When a film studio just won’t do, film crews head out into the big wide world to find the perfect spots to bring the story to life, often building huge sets for the weeks spent on-site.
But what happens when filming wraps up?
Usually sets are dismantled and taken back to the studio, but in some cases they’re left behind, fully intact. The good news for film buffs? You can go and visit them.
We’re talking some pretty big franchises too, from the desert village created to double up as Star Wars’ Tatooine, or Hobbiton which served as a location for both Lord of the Rings and The Hobbit trilogies.
They’re not always the easiest spots to reach – film crews like a remote location for convenience – but they are well worth having on your radar for future travel.
We take a look at seven abandoned film sets you can visit in real life…
1. Star Wars
Luke Skywalker’s desert planet home may be fictional, but the set where scenes were filmed is very real.
In fact, an entire village set was created specifically for the iconic franchise, in the desert near Tozeur, Tunisia. You’ll feel like you’ve really stepped into the films, thanks to highlights such as the Pod-racing arena, the Mos Espa streets, Watto’s shop and Sebulba’s Café.
Scenes in Attack of the Clones and Revenge of the Sith were filmed here, not to mention the nearby ‘Star Wars canyon’ also featured in the film.
The desert location means it’s not easy to find, but the good news is that there are heaps of guided tours and excursions you can take.
This quirky village in Malta was built as a set for the 1980 musical adaptation of Popeye, starring Robin Williams.
When filming was complete, the village was left standing complete with the wooden homes and architecture.
Nowadays it serves as a family-friendly theme park, complete with appearances from the famous sailor himself.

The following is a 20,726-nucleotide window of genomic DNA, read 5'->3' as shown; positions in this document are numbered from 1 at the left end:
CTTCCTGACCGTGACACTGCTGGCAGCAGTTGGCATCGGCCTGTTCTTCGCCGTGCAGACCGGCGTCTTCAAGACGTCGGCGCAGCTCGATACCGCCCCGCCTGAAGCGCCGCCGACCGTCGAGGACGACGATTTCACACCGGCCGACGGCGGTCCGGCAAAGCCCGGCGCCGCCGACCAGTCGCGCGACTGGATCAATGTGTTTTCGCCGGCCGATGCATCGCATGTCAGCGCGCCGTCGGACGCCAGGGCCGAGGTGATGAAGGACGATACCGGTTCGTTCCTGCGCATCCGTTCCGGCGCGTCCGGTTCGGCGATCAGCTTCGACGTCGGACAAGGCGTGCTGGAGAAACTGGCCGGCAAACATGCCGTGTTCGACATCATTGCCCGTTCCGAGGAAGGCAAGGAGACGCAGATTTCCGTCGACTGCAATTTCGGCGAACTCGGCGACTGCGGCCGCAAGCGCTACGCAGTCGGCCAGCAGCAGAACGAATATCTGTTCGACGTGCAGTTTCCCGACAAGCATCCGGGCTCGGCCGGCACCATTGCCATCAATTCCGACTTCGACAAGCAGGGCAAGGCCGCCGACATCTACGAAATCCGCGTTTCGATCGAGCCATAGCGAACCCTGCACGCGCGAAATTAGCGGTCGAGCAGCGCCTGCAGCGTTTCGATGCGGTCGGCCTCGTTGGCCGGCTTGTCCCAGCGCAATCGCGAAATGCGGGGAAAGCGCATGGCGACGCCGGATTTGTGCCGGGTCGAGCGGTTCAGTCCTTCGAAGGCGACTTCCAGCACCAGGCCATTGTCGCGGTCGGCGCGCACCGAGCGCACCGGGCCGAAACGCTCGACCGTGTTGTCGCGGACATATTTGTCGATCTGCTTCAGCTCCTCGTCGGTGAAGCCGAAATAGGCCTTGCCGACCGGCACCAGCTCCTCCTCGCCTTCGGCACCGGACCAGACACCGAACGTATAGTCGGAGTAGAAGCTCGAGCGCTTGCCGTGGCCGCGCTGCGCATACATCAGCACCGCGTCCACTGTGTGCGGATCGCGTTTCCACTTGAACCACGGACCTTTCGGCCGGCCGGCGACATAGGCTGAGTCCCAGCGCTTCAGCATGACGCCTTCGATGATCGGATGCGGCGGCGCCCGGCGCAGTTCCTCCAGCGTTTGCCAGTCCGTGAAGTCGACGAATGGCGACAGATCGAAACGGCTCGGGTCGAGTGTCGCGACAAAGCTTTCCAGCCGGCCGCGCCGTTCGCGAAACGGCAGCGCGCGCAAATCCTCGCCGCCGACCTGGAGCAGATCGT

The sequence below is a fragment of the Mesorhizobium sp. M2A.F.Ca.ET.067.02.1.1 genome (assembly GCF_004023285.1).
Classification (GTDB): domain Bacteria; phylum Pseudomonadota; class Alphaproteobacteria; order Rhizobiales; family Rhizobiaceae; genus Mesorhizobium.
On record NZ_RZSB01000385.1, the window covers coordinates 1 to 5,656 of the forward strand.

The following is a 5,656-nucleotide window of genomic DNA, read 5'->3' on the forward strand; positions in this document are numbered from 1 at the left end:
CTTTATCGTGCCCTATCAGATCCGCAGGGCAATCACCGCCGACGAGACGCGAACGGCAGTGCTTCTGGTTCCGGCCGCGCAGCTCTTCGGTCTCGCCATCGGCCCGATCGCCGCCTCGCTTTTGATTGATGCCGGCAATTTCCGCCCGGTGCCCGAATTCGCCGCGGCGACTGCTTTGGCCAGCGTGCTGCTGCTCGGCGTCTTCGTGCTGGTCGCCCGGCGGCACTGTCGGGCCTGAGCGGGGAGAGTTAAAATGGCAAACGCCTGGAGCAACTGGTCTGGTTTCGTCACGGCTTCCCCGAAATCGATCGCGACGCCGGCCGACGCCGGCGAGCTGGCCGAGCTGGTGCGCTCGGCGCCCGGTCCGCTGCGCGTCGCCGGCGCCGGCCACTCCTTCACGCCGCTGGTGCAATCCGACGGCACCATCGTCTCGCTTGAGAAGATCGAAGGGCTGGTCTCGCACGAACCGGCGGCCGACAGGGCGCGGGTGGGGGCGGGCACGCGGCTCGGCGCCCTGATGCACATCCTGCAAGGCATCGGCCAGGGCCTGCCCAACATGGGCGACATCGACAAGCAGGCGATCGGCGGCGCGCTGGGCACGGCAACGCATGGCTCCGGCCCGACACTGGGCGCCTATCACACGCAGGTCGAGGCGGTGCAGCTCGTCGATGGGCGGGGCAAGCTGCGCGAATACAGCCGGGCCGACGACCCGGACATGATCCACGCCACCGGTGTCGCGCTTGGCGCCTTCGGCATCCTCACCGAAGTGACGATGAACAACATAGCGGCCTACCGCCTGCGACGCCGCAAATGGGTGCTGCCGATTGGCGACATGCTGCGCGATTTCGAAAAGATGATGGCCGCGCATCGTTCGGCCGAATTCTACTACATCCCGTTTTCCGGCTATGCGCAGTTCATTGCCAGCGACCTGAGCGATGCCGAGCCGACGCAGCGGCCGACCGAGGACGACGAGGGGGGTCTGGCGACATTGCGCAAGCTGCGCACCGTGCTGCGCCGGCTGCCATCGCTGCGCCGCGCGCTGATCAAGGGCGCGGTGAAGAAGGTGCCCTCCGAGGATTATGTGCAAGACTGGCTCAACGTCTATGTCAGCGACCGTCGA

Oh, and the seafront location is a bonus too!
3. Lord of the Rings
Sir Peter Jackson’s team of scouts for Lord of the Rings discovered this location in the heart of Waikato on New Zealand’s North Island during an aerial search, and quickly set about transforming it into The Shire.
Hobbit homes were built into the landscape for the films, and when production was over, they were left hidden away in the rolling green hills.
Nowadays, the Hobbiton Movie Set is a famous tourist attraction and you can wander through Hobbiton, explore the Hobbit homes and take in the same views of the surrounding lush green countryside and nearby forest.
4. The Hills Have Eyes
One for horror film fans, there’s something suitably eerie about this abandoned gas station in Agadir, Morocco, which was built specifically for cult hit The Hills Have Eyes.
The station sits abandoned along a highway, complete with some abandoned cars. Inside, you’ll find dust-covered furniture, and heaps of ‘stocked’ shelves with the fake goods left behind after filming.
5. The Smurfs
Okay, this one technically wasn’t used as a film set – but it’s still pretty quirky and one for film buffs.
When the 2011 film The Smurfs was released, as a publicity stunt the entire village of Juzcar in Malaga was painted bright blue, complete with Smurf artwork, statues and more surprises.
Once the promotion was over, locals decided to keep the town in its new bright blue hues, and it’s a hit with visitors who explore and keep an eye out for iconic characters Papa Smurf and Smurfette.
6. Field of Dreams
A baseball field served as the setting for the 1980s hit starring Kevin Costner, but it wasn’t an existing sports spot that was used.
Instead, Universal Pictures built the set across two farms just outside of Dyersvilla in Iowa, USA. When filming wrapped up, the baseball diamond was left behind.
The farm owners have kept the site intact, and nowadays you can take guided tours of the spot and hear behind-the-scenes tidbits, and there’s even a themed gift shop.
7. The Hunger Games
The Henry River Mill Village was a ‘ghost town’ abandoned since the 1970s, until 2011 when it was transformed into District 12, the home of Katniss Everdeen in The Hunger Games.
Located in Burke County, North Carolina, you can visit the village and take guided tours of the area – and there have been reports of plans to transform it into a tourist site complete with a restaurant and holiday homes on-site.